Cancer-causing mutations start years prior to diagnosis
The latest most comprehensive research shows cancer signs can be identified many years before diagnosis.
Mutations that cause cancer in genes were examined in 10 years of research that was published on Feb. 5 in the journal Nature with the participation of 1,300 scientists.
Forty-seven million genetic changes in more than 2,500 tumors in 38 cancer types were analyzed.
Scientists revealed genetic mutations are observed "especially early" in two types of brain tumors called ovarian cancer and "glioblastoma" and "medulloblastoma."
The study stressed that these dangerous changes in ovarian cancer started 10 - 20 years prior, and even very rarely it can be seen 40 - 50 years before getting cancer.
Experts stressed early mutations that led to the development of some types of cancer occur mostly in nine genes, and the discovery may facilitate a possible treatment.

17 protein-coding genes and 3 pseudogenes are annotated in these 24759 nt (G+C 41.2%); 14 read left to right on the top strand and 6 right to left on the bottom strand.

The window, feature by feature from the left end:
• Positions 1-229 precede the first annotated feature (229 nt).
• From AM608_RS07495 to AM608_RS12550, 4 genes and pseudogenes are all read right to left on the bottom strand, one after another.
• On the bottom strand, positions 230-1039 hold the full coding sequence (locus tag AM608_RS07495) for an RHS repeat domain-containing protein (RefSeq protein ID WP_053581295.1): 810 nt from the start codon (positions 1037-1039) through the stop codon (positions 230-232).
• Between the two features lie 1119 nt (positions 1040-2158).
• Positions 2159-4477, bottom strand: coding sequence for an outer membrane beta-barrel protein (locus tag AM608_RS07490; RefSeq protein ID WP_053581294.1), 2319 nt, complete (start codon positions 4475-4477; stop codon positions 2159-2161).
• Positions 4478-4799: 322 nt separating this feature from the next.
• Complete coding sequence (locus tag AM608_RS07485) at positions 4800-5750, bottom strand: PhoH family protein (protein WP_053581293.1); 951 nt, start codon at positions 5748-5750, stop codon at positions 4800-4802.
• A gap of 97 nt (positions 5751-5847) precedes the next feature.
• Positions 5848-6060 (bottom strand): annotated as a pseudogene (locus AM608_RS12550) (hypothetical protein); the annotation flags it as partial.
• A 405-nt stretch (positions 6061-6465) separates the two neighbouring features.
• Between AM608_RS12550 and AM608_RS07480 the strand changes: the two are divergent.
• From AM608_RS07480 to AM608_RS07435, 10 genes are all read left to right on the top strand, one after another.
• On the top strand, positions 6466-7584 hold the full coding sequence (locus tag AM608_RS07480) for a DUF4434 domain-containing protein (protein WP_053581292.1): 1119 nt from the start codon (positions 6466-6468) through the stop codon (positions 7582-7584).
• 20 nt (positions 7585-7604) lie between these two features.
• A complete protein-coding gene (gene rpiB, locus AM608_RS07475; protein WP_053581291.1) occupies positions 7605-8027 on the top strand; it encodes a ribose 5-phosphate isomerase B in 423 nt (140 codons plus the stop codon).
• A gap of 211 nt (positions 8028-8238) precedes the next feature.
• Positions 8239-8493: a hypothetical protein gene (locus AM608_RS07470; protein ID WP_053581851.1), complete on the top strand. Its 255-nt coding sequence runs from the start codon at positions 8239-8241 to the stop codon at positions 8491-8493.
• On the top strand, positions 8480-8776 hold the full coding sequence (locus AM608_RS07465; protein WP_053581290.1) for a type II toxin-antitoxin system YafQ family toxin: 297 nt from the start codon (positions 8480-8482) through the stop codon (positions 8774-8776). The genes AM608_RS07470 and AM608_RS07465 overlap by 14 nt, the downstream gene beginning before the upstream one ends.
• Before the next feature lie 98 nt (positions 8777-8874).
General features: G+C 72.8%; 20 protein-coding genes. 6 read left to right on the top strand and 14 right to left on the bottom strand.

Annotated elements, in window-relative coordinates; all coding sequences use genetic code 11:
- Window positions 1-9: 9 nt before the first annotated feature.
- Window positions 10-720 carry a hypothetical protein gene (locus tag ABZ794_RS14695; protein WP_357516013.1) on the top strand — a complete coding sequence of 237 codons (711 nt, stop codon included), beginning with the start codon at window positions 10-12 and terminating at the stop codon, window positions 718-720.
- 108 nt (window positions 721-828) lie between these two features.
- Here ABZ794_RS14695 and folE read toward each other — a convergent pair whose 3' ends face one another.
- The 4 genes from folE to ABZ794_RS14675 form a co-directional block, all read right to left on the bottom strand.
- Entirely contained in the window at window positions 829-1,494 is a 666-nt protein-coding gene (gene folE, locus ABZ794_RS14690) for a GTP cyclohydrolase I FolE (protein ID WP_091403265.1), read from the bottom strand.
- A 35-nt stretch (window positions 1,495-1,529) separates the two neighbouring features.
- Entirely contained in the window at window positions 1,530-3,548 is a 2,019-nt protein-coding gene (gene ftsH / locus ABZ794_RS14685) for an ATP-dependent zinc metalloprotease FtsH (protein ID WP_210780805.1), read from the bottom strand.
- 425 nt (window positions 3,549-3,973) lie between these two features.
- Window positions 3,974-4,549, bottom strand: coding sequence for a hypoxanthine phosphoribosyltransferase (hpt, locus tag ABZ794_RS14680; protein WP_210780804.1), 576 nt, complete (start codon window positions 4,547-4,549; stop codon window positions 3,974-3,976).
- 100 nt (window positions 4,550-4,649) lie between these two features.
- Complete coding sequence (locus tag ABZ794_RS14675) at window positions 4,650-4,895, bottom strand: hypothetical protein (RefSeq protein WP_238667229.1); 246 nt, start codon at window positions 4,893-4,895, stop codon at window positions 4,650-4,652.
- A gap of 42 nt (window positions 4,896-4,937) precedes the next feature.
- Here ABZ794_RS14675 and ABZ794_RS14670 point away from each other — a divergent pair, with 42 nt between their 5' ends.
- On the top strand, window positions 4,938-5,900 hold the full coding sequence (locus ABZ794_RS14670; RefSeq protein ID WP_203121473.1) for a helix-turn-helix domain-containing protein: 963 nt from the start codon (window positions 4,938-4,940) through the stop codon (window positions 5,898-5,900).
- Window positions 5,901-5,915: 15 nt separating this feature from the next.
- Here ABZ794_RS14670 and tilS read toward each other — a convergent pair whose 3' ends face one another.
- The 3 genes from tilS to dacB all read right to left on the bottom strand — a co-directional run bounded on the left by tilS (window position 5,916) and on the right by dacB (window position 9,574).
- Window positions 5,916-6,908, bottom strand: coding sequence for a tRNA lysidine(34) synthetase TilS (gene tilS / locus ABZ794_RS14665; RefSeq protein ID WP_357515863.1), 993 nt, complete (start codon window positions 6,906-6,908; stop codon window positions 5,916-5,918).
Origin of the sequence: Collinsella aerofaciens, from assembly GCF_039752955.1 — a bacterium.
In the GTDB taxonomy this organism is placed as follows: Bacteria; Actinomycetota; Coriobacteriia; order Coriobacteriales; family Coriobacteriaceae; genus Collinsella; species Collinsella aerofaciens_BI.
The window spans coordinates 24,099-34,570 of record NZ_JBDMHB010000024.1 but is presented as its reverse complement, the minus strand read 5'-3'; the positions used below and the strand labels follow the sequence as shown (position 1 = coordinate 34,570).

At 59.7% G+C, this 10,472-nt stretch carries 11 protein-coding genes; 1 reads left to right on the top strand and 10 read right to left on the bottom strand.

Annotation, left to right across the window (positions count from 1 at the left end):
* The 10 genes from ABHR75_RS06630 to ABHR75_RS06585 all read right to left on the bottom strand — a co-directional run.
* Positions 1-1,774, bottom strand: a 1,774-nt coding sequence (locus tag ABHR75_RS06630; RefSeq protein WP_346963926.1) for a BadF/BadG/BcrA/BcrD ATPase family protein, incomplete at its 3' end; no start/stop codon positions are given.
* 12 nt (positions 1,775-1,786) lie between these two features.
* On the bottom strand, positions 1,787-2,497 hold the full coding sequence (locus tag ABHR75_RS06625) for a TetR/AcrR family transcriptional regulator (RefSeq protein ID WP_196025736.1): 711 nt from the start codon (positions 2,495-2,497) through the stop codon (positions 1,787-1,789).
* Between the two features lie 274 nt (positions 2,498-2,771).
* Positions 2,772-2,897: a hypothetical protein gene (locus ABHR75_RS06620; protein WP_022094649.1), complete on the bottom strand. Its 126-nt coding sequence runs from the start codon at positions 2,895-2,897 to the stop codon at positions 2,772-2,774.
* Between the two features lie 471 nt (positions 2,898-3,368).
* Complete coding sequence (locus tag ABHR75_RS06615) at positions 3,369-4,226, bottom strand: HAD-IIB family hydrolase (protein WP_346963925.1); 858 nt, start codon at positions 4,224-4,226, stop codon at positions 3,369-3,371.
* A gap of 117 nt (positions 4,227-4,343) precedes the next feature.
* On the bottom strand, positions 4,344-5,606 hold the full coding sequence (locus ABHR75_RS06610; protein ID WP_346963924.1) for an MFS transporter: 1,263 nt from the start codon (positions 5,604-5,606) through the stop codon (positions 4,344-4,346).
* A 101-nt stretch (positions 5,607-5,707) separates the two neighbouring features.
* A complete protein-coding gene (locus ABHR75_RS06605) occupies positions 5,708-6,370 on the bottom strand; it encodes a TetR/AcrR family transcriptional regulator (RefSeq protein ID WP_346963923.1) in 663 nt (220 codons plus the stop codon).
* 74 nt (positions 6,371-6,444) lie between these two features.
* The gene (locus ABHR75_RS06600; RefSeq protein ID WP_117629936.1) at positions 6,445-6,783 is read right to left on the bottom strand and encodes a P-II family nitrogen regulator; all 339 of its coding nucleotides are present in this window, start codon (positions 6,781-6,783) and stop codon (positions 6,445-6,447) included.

The international team also discovered that DNA might have many different mutations at the same time.
It observed that 22 percent of the 2,500 tumors included in the research were broken at once from the DNA chain and the parts recombined irregularly.
It said the process is an important case in the development of many cancers, especially melanomas.
The study is a development that would enable children to be screened for genetic mutations to prevent them from getting cancer in the future.